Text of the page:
To manage and test all of these materials and digital artifacts that were being created for the course, the CBDS team developed Didactr, another R library that tested and packaged all of their materials and videos. The CBDS team was accustomed to the data processing pipelines common in genomics and bioinformatics research, and Didactr served as a comparable piece of pipeline-like software for proofing and publishing their online courses.
The sum of this entire process suggests the emergence of new technologies for maintaining educational materials which I have been thinking of as “EdDevOps” or DevOps for education. Traditional DevOps (which is still a relatively new field) combines software development practices with the operational and deployment requirements that are necessary for running that software. EdDevOps is similarly concerned with development, deployment, and maintenance, however applied to educational materials and specifically materials that address rapidly changing fields like data science. In the future instead of authors and instructors needing to painstakingly revise course materials, this process could be significantly aided by software that is empowered to update materials automatically.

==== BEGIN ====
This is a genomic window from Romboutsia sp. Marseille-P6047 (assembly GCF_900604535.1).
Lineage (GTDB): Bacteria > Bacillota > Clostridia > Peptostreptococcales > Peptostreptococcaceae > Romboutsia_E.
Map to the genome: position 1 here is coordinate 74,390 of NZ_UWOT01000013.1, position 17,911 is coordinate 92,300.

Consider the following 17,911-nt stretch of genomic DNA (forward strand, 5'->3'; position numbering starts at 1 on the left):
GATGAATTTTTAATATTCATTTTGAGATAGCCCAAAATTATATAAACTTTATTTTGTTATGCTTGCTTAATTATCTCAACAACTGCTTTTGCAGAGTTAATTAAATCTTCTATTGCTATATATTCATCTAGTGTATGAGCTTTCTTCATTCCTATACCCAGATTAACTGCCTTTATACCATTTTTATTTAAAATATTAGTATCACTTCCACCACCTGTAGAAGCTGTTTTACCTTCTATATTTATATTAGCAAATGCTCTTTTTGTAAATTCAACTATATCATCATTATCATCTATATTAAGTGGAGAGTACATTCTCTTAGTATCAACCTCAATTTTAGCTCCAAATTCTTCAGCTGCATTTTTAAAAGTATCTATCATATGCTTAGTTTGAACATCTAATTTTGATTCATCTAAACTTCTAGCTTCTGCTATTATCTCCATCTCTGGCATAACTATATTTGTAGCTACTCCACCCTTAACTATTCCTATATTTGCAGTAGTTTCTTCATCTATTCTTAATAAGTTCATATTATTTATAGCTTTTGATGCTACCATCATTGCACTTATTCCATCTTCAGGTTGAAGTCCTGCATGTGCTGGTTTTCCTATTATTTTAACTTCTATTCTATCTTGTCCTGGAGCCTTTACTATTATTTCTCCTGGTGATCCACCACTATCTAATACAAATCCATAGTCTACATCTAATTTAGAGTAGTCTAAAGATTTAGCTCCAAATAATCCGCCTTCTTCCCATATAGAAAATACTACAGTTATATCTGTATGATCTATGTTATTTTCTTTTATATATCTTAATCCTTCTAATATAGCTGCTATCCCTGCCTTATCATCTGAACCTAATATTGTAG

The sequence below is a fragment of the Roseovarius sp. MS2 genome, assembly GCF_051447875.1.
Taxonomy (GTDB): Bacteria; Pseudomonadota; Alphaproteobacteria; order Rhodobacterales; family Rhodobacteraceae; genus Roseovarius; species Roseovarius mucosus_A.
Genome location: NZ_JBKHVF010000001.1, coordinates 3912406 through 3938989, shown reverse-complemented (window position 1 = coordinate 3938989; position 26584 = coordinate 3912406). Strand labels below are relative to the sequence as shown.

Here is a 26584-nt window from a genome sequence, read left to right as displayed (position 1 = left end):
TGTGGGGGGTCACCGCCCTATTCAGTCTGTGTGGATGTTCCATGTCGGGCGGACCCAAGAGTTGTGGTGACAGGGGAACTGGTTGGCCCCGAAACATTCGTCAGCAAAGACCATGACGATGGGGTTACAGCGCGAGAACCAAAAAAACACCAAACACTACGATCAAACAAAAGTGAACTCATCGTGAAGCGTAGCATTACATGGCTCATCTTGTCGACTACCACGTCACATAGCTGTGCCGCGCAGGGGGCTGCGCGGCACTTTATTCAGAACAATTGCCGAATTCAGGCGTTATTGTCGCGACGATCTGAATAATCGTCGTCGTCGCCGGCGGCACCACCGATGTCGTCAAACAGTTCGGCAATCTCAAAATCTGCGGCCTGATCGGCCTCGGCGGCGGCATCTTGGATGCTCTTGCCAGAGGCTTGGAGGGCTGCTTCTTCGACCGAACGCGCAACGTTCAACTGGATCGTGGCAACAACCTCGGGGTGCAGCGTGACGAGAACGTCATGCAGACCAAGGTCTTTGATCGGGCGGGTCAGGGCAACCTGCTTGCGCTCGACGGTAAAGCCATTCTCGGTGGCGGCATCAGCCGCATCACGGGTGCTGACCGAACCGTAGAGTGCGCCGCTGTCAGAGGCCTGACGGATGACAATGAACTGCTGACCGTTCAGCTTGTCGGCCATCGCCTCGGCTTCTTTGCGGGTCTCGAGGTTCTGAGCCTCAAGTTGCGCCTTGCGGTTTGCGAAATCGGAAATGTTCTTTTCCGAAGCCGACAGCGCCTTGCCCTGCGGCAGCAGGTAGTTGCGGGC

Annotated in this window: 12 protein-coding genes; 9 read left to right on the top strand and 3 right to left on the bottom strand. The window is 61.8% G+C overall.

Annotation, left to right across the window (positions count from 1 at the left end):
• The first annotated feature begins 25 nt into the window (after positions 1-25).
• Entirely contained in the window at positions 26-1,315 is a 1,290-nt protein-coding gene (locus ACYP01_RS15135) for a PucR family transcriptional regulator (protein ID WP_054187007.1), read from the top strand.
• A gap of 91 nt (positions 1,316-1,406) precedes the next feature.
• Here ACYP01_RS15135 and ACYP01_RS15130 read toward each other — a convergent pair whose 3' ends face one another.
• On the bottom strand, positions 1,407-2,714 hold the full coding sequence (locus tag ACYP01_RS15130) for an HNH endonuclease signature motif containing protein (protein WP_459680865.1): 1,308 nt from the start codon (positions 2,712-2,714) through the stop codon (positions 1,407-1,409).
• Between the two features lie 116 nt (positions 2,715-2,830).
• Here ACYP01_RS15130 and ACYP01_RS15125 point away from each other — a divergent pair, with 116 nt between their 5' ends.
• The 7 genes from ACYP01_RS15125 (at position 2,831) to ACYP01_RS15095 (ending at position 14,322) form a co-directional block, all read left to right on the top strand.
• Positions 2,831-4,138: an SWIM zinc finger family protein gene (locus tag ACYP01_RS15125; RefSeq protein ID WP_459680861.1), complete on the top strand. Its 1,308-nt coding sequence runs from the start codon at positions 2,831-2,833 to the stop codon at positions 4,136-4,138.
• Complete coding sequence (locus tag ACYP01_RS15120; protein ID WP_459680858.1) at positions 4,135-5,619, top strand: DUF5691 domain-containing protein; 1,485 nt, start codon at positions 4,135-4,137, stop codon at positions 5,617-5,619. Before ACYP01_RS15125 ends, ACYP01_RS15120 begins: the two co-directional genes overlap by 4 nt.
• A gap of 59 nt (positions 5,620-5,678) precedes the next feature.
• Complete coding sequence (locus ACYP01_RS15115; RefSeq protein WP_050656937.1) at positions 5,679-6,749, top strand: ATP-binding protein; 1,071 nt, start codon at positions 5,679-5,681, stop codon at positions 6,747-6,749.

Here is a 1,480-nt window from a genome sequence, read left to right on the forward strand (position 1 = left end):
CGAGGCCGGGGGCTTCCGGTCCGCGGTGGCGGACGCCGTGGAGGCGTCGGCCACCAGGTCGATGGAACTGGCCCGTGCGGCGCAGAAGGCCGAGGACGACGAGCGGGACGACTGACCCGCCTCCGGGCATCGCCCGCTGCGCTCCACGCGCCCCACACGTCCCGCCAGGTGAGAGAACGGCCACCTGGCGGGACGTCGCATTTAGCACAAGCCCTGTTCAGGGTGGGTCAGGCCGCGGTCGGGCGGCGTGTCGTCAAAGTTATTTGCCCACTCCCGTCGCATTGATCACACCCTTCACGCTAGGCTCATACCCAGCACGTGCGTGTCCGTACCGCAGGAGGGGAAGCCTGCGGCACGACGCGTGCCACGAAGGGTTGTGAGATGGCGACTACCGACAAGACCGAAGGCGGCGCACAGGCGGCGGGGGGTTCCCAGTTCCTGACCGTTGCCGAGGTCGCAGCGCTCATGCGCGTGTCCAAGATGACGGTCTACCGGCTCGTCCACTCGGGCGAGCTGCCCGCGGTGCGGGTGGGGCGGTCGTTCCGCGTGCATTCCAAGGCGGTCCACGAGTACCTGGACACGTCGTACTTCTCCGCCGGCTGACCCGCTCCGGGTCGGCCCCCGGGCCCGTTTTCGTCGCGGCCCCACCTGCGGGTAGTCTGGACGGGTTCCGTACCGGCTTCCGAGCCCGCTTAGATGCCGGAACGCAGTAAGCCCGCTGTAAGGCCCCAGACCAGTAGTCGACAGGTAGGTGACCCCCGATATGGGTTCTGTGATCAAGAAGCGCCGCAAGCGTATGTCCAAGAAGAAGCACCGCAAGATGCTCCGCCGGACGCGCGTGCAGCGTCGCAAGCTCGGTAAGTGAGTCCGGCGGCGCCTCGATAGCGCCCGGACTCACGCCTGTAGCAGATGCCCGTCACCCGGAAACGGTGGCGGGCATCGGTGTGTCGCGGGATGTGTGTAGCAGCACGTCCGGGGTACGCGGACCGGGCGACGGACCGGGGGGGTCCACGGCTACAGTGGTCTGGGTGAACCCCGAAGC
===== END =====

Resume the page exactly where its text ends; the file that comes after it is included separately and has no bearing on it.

End user programming means using programming to achieve a specific goal, and in the case of the CBDS team this goal was to affect social change in their local community through creating new educational programs and career opportunities. CBDS is of course not the first effort towards social change driven by end user programming. Data for Black Lives is one example of how data sharing and analysis can be used to empower social change. The case of CBDS is remarkable however because of how many tools and paradigms that were already available to the CBDS team could be repurposed to meet their new socially focused goal. This case study opens up questions about who is in the best position to create opportunities like CBDS, and how end user programming can be an empowering force to this end.